The Huron Tract Land Trust Conservancy (HTLTC) is pleased to have a dedicated board of volunteer directors.
Stephen Boles, of Exeter, is President of Kuzuka Ltd., a greenhouse gas management and sustainability consulting corporation. He previously served as a research scientist at the Climate Change Research Center at the University of New Hampshire. He has a personal and professional interest in the conservation of Huron County’s forest ecosystems as an important part of ensuring a balanced and sustainable future.
Steve Bowers, of the Brussels area, is a Registered Professional Forester and past stewardship coordinator with the Ontario Stewardship Program of the Ontario Ministry of Natural Resources. He currently owns and manages a 100-acre forested property and he owned and operated a livestock farm for a number of years. He has served in executive and membership roles in several community groups involved in conservation and recreation. He says land trusts are valuable tools to protect significant natural heritage features and he is pleased this tool is now available locally.
Don Farwell, of Stratford, is a long-time educator who served for 26 years as a principal with the Huron Perth Catholic District School Board. He is also a Master Gardener and is studying Sustainable Landscapes at University of Guelph. He has served in executive and membership roles of groups related to teaching, youth, and horticulture. The relationship between humans and nature has long interested him and says groups like land trusts can help to prevent further degradation of the natural environment.
David Kemp, of the Staffa area, is a farmer and ecologist. He is also a former teacher and principal. He has served in executive and membership roles in several groups in the agricultural, community, and social services fields. He is chairman of the Huron Perth Woodlot Association. His interest in land conservancy began as a child. He lives at the very headwaters of the Thames, Bayfield, and Ausable watersheds. He says there is a need to reduce erosion and soil and fertilizer from reaching watercourses and by serving on the land trust he can partially fulfill a responsibility to his Huron Tract ancestors to preserve and protect land here.
Roger Lewington, of Bayfield, is Chairman of the Huron Tract Land Trust Conservancy. He is owner of RPL Properties and served for many years in general management and sales management positions with divisions of Saint-Gobain Corporation. He is President of the Bayfield and Area Chamber of Commerce and has served in executive positions with community groups in the heritage, conservation, and recreation areas. He says the land trust conservancy will be a wonderful opportunity to secure and protect lands for the benefit of future generations.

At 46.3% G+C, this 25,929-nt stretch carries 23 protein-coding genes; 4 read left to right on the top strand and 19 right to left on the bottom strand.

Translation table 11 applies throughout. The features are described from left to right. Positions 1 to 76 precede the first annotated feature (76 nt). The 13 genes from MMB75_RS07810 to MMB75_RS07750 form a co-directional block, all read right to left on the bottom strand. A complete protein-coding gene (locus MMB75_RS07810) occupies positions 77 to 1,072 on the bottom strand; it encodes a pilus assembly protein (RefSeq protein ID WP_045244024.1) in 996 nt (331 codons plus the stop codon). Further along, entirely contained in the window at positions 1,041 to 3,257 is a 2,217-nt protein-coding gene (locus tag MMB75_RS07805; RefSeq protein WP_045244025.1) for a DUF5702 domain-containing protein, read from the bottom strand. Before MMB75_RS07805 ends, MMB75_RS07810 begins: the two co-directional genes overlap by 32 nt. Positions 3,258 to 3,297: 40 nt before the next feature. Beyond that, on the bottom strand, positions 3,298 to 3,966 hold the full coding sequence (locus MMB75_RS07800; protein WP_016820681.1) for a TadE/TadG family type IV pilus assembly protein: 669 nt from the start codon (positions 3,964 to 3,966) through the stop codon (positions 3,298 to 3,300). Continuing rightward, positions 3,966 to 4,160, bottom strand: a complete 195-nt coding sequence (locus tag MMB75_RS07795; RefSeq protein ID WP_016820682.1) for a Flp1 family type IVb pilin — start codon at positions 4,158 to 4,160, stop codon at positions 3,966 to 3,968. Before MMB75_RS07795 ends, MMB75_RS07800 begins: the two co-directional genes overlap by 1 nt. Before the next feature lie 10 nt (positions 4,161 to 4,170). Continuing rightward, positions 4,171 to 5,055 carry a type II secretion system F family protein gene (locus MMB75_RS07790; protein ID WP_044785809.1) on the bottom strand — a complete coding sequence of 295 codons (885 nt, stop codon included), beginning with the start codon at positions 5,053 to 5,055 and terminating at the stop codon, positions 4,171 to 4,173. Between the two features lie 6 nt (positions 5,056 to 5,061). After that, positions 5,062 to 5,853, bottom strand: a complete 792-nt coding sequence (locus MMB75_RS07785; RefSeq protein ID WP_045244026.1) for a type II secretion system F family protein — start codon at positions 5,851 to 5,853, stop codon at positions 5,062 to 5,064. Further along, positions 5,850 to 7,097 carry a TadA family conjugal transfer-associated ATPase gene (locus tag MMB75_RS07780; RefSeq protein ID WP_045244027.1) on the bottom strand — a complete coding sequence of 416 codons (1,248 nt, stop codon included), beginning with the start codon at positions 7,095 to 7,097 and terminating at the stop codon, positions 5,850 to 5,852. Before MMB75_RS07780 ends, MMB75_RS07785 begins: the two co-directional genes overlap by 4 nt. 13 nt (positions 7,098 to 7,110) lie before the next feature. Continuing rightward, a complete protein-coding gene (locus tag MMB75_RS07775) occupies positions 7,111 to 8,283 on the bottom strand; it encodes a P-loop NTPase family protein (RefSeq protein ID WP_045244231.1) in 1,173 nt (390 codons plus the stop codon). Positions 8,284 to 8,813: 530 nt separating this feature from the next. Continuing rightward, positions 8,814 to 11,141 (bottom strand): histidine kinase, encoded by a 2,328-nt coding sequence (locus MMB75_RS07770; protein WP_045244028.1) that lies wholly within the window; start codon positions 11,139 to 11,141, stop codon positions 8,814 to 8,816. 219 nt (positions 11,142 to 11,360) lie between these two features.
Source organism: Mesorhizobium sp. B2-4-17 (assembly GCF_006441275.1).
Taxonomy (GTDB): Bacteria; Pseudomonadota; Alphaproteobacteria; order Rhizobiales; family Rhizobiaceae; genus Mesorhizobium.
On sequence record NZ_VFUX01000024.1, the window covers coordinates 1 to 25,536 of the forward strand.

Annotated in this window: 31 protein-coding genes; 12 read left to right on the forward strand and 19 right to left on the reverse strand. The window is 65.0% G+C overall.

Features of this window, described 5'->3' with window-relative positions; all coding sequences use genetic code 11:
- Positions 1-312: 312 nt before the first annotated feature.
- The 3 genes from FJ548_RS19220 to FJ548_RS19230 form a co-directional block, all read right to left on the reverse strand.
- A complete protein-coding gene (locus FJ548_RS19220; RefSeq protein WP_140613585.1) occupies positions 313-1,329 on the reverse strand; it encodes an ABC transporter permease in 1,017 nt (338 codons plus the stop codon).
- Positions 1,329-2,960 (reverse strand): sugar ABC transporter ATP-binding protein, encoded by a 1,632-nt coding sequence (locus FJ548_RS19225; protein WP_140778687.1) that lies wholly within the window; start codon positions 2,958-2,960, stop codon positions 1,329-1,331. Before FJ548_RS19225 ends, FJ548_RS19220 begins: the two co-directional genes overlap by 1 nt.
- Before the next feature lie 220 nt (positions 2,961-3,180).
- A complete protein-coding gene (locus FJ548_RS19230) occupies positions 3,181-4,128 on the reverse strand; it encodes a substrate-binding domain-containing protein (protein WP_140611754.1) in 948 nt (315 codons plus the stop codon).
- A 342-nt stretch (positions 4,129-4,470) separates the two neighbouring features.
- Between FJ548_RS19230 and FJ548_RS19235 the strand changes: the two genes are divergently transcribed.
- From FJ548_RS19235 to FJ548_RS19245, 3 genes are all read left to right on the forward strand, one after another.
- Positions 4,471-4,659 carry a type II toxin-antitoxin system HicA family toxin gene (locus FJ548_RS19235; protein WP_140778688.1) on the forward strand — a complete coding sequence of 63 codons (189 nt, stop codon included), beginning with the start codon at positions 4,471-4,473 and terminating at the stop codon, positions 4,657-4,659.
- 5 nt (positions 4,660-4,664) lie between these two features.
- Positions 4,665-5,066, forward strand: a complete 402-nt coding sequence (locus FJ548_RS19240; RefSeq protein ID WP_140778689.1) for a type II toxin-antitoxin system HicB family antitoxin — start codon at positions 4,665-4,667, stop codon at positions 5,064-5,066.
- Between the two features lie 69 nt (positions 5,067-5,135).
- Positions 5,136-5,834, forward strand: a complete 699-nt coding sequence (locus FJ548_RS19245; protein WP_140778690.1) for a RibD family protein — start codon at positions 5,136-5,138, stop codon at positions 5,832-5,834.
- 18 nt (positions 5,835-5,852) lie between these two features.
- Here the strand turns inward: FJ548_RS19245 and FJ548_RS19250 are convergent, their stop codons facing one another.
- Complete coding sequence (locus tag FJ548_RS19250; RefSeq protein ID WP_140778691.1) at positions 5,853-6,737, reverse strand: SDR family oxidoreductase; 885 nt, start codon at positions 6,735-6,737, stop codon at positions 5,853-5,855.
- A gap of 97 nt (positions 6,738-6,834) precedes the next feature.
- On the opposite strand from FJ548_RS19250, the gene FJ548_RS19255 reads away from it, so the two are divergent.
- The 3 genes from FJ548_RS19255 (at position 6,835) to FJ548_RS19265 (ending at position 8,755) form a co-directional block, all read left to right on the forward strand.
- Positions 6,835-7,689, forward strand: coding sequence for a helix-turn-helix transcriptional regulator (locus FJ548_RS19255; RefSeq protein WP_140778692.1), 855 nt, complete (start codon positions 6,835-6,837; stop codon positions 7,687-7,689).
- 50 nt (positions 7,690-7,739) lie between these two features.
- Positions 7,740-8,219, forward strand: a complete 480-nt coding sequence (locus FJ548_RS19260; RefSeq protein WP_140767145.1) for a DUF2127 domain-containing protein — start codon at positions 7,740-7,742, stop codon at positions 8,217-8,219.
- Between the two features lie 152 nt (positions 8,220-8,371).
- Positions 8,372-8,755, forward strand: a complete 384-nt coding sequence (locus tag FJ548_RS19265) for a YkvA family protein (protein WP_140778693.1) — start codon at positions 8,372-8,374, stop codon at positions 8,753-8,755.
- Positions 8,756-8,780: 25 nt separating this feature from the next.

Tom McLaughlin, of Lucan, worked in the banking sector for many years prior to his recent retirement. He served as an analyst with 3M Canada Limited and Data Logic Consulting before that. He is a former Mayor of the Township of Lucan Biddulph and a former Warden of Middlesex County. He has served in many community roles on boards of social service, service, and local sporting organizations. He said he hopes his experience and his commitment to the land trust will help it achieve its aims.
Burkhard Metzger, of Clinton, has served as a project engineer and manager of major agricultural and greenhouse projects internationally. He has served in executive and membership roles of many agricultural and community organizations. He is a councillor with the Municipality of Central Huron. He sees his work on the land trust as part of a duty to conserve the unique natural features of the Huron Tract. He said the land trust conservancy is a great tool for interested landowners to conserve their lands for future generations.
Peter Twynstra, of Ailsa Craig, established The Great Canadian Bean Company Inc. in 1978 and has served as a producer, processor, marketer, and exporter of edible beans to countries around the world. He served as a Reeve of the former Township of East Williams. He has served as Chair of the World Pulse Conference in Vancouver in 2001 and has served in executive and director roles on several agricultural, service, safety, and business organizations. He feels the area’s land and heritage must be preserved for future generations and the land trust conservancy can help with this mission.
Philip Walden is a lawyer from the Thedford area with offices in Forest, Parkhill, and Thedford. His knowledge of the southern part of the Huron Tract region will be an asset to the board. Also, his many years in the legal profession will prove very helpful to the Trust as it moves forward with plans to protect the environment through land donations from individuals and donations of funds from individuals designated to purchase and maintain significant environmental properties. He says he is pleased to have been asked to be a director of the Huron Tract Land Trust Conservancy.